Tag Archives: clothing

Formal clothing is a bad equilibrium of a coordination game

What clothing happens to be considered formal is an equilibrium of a coordination game: if most others think that a given clothing item is formal, then a person who wants to be seen as formally dressed is better off choosing that garment. If enough people who aim to dress formally choose certain clothing items, then those garments will be interpreted as formal. Different cultures and eras have considered different clothes formal, e.g. tights for men were formal in Europe during Napoleonic times, but are not now.

Current formal clothing is a bad equilibrium because suits and shirts are difficult to clean, labour-intensive to iron or press, and restrict movement. A better equilibrium would be to interpret as formal some garments that are comfortable, environmentally friendly, easy to care for and cheap. It is unfortunately difficult to change equilibria in a society-wide coordination game, because a majority of people would have to change their beliefs in a short time.

The reason why suits are seen as formal is historical: these were fashionable at the height of the British Empire, which was the richest and the most powerful country in the 19th century, thus a trendsetter in the first era of globalisation. British fashion was copied in North America and Europe, spreading to the colonies from there. Labour-intensive clothes were a way for Victorian nobility to signal wealth, because only the rich could afford to hire enough servants to make and care for their clothes. In many cultures, wearing impractical clothes (toga, long dress restricting leg movemen) has been a way to signal that one does not have to work. Similar signals of leisure were pale skin (because most work was outdoors), soft clean hands (because most work was manual and dirty), straight posture (because work often involved stooping). More extreme signals of leisure were physical changes that made most jobs of that era and region difficult or impossible: women’s foot-binding in East Asia, mandarins’ long fingernails in China.

Contrary to pale skin demonstrating leisure in Victorian Britain, in modern developed countries, a suntan is a signal of wealth, because most work is indoors and most trips to tropical places or simply outdoors are costly and time-consuming vacations. A similar reversal of the meaning of a signal is that a fat belly showed wealth when food was scarce, but in modern developed countries with an obesity epidemic, developing an athletic physique takes time and effort, so being fat is statistical evidence of poverty.

Signals of wealth have always invited cheaper imitations. For example, solariums provide suntanning cheaper than travel to the tropics. Slimness can be faked with liposuction, a corset or less drastically with a tailored waist and vertical stripes that are closer together or narrower at the waist area. The appearance of broad shoulders is achievable by wearing a suit jacket with padded shoulders.

One reason for why a business suit looks the way it does is to make the man wearing it appear taller, slimmer in the waist, and broader-shouldered, thus more masculine and attractive. The V-shape formed by the lapels uses the well-known visual perception error that an object at the open end of a V looks larger than an identical object at the tip of the V. The front of a suit jacket thus creates the appearance of a slim-bellied, muscular man. If the wearer’s belly allows, then a suit jacket usually also has a tailored waist, which further visually narrows the middle of the body. The vertical lines created by the tie and the creases of the pants make the wearer look taller and slimmer, which is often accentuated by vertical stripes on the suit. It is very rare to see a suit with horizontal stripes.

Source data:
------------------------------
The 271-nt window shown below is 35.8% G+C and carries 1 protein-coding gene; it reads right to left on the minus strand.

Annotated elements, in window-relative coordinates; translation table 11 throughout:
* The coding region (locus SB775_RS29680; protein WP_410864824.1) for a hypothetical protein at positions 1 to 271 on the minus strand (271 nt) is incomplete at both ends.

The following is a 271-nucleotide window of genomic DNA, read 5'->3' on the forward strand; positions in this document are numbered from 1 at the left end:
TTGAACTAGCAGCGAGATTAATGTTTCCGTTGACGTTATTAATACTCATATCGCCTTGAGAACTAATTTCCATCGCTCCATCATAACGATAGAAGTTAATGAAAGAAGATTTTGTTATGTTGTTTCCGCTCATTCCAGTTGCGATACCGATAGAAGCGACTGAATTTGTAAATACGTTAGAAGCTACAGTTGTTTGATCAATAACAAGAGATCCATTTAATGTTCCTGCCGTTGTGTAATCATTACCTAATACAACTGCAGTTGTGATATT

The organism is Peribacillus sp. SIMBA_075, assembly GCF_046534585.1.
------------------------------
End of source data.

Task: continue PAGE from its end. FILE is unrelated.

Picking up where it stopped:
The visual illusion of attractiveness that a suit creates provides a extra incentive to stay in the equilibrium in which suits are considered formal clothing. To ease the transition to a new equilibrium in which the clothes perceived as formal are more practical, the new formal clothes should improve the wearer’s looks even more than a suit. This is not difficult, because many garments may have V-shaped patterns printed on the upper body, vertical stripes on the lower, have a tailored waist and shoulder pads. The patterns and cut may be designed based on psychology research to maximise the athletic appearance of the wearer. Anything achieved with a suit may be replicated and further optical enhancements added, for example printed outlines of muscles and puffed upper sleeves.

Suit and posture

Suit manufacturers produce for the average body, so for those who are close to that average, off-the-shelf suits fit well. However, the asymmetrical, extremely thin or fat, or otherwise unusually-shaped people either need their suit tailored or must change their posture to compensate, for example bend to one side or pull their stomach in. A compensating posture is often difficult to sustain for more than a few minutes with muscle tension alone. Even a not particularly strenuous posture is forgotten and omitted while doing other activities. One time-honoured solution for keeping a posture is to use mechanical devices to assist – the corset is an old example. A more modern instance was used by Chinese soldiers marching on parade: they put needles in their collars with points toward their neck, as a reminder of the correct head posture.
Someone whose spine is too curved backward or whose shoulders are too far back can compensate by deliberately slouching his posture forward, and thus fit in an off-the-shelf suit. The slouch is not a strenuous posture, but tends to be forgotten. A device that enforces a slight forward bend in the spine is a string with one end tied to the neck and the other to the… down below.